Credit card processing is a complicated process that can be difficult to understand, especially when dealing with error codes. This blog post will provide an overview of what each code means and how it affects your business to help you navigate the world of credit card processing errors. We'll also go over how to identify these errors independently without calling customer service for assistance.
If you work with credit cards, you know that they can be tricky to process due to the many error codes associated with transactions. It's important to understand these errors so that you can help your customer resolve any issue quickly and efficiently. The following are some of the most commonly used codes:
05 / Do not honor: This code is not an actual decline but instead means that the credit card company does not want to process this transaction.
14 / Invalid card number: This means that the credit card number you entered was incorrect or did not exist with this specific bank.
41 / Lost card, pick Up: This indicates that the credit card was lost or stolen.
43 / Stolen card, pick up: This indicates that the customer reported the credit card as stolen.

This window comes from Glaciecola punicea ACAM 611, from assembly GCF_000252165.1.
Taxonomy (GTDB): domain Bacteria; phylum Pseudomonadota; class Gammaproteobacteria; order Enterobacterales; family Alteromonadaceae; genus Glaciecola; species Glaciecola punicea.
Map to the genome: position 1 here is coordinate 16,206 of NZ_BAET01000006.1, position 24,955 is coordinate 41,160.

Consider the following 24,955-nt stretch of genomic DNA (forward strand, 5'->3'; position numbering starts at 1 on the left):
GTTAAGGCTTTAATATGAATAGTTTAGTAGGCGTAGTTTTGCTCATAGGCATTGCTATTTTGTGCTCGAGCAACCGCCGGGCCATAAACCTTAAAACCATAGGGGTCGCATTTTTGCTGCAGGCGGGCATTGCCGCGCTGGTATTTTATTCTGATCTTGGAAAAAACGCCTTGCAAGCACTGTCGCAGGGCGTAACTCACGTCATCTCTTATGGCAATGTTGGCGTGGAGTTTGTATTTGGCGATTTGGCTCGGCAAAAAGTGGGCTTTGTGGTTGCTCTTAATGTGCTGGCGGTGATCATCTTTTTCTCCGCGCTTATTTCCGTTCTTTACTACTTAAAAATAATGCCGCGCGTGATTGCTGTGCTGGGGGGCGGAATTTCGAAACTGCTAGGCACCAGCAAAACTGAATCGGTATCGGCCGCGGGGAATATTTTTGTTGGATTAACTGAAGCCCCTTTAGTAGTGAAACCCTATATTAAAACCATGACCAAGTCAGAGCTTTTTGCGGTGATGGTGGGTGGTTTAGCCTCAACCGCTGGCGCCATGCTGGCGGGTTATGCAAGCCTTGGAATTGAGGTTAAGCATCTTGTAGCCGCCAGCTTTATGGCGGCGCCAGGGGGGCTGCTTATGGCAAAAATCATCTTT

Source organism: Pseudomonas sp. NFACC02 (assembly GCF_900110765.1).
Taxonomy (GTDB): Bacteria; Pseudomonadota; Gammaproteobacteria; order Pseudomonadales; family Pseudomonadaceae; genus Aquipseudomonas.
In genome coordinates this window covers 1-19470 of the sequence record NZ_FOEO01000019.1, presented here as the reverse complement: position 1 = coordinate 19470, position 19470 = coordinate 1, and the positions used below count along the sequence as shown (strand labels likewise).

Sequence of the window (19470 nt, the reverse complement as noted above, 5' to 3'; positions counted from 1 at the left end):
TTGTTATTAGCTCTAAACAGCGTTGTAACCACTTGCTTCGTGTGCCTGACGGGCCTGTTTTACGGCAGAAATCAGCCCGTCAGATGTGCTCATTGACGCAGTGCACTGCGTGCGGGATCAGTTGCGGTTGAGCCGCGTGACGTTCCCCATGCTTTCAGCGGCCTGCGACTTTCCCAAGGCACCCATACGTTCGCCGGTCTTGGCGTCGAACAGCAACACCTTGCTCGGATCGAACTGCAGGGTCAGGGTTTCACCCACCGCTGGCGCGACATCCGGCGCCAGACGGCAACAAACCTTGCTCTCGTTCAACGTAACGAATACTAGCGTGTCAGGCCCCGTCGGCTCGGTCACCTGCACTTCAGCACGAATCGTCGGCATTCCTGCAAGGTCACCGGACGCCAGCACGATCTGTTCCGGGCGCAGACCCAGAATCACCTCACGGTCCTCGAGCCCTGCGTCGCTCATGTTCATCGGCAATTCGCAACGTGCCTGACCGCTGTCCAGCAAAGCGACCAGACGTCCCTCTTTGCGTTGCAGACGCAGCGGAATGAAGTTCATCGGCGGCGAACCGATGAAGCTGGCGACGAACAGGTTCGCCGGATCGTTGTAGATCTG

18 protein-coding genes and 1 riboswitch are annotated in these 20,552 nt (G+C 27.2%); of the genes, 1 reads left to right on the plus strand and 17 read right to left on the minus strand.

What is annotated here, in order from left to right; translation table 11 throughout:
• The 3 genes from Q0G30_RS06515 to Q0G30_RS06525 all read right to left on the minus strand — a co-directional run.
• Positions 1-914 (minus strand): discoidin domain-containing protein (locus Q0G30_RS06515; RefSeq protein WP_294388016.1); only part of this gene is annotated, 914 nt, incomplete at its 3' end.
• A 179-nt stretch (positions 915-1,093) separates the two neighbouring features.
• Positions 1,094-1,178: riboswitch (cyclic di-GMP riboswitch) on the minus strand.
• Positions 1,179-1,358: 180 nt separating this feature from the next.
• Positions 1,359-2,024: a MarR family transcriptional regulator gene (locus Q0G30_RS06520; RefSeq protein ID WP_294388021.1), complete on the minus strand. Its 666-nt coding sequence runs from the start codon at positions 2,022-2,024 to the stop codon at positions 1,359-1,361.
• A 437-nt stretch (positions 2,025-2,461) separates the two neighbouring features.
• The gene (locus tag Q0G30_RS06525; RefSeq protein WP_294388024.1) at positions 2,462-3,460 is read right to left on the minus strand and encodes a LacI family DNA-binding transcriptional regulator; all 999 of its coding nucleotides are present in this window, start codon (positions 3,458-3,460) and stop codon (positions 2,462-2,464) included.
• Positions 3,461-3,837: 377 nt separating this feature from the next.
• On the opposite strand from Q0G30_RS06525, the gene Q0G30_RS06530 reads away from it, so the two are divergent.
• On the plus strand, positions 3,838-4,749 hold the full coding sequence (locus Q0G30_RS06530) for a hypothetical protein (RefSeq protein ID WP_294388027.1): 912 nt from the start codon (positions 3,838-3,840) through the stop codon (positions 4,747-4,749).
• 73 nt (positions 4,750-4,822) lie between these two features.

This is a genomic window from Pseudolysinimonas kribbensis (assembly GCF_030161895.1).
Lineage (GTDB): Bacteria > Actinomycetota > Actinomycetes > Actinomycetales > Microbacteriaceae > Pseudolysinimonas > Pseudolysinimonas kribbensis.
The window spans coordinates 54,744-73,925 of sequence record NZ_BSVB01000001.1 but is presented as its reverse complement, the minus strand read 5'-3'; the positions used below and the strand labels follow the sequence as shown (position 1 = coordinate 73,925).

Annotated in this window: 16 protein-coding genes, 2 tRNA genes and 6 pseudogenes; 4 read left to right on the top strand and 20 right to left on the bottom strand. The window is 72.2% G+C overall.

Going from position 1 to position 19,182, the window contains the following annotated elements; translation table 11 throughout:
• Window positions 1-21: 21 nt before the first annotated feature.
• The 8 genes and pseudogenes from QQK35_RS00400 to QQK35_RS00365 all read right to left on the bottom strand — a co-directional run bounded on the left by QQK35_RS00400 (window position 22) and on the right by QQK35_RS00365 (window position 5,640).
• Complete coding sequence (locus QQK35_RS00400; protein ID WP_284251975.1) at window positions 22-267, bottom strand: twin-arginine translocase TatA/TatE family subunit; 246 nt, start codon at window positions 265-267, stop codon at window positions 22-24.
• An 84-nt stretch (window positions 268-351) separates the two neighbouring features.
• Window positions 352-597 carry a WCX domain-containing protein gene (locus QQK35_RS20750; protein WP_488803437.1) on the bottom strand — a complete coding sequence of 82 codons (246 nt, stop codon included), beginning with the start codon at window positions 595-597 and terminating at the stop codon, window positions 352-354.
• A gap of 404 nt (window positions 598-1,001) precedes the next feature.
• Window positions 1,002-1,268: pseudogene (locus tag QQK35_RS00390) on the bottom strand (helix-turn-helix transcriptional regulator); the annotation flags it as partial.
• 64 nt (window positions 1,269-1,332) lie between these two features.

51 / Insufficient funds: This means that there are not enough funds in the cardholder's account to complete this transaction.
R0 or R1 / Customer requested stop of specific recurring payment: This indicates that your customer requested no more extended use of this card for recurring payments.
Suppose you receive one of the following "CALL" or "DECLINE" codes. In that case, it typically indicates that the customer's bank refuses to process the transaction due to several factors, ranging from insufficient funds to an expired card. Request that the customer contacts their bank to resolve the issue or provide an alternate payment method.
A hold-call code could indicate a fraudulent credit card. Resist the temptation to honor the transaction and refrain from providing services to this customer. If the transaction takes place in person, you should take the customer's card, call to confirm receipt of the code, and retain the card.
If you encounter one of these error codes, the cause could be anything from a typographical error to a system error. Typically, you can resolve error codes by double-checking your account information and attempting again.
There are many different types of credit card errors that can happen for any number of reasons. If you receive one, the best thing to do is contact your bank or customer service and ask them what type of error it was so you can take appropriate action. In the meantime, double-check your information to avoid simple typing errors. To help prevent these from happening again in the future, consider using a secure platform where all payment processing takes place rather than with sensitive data entered into an online form by hand.
One More Tip: Always verify that customers enter their CVV code when prompted before completing a purchase. Doing so will significantly reduce problems related to potential fraud!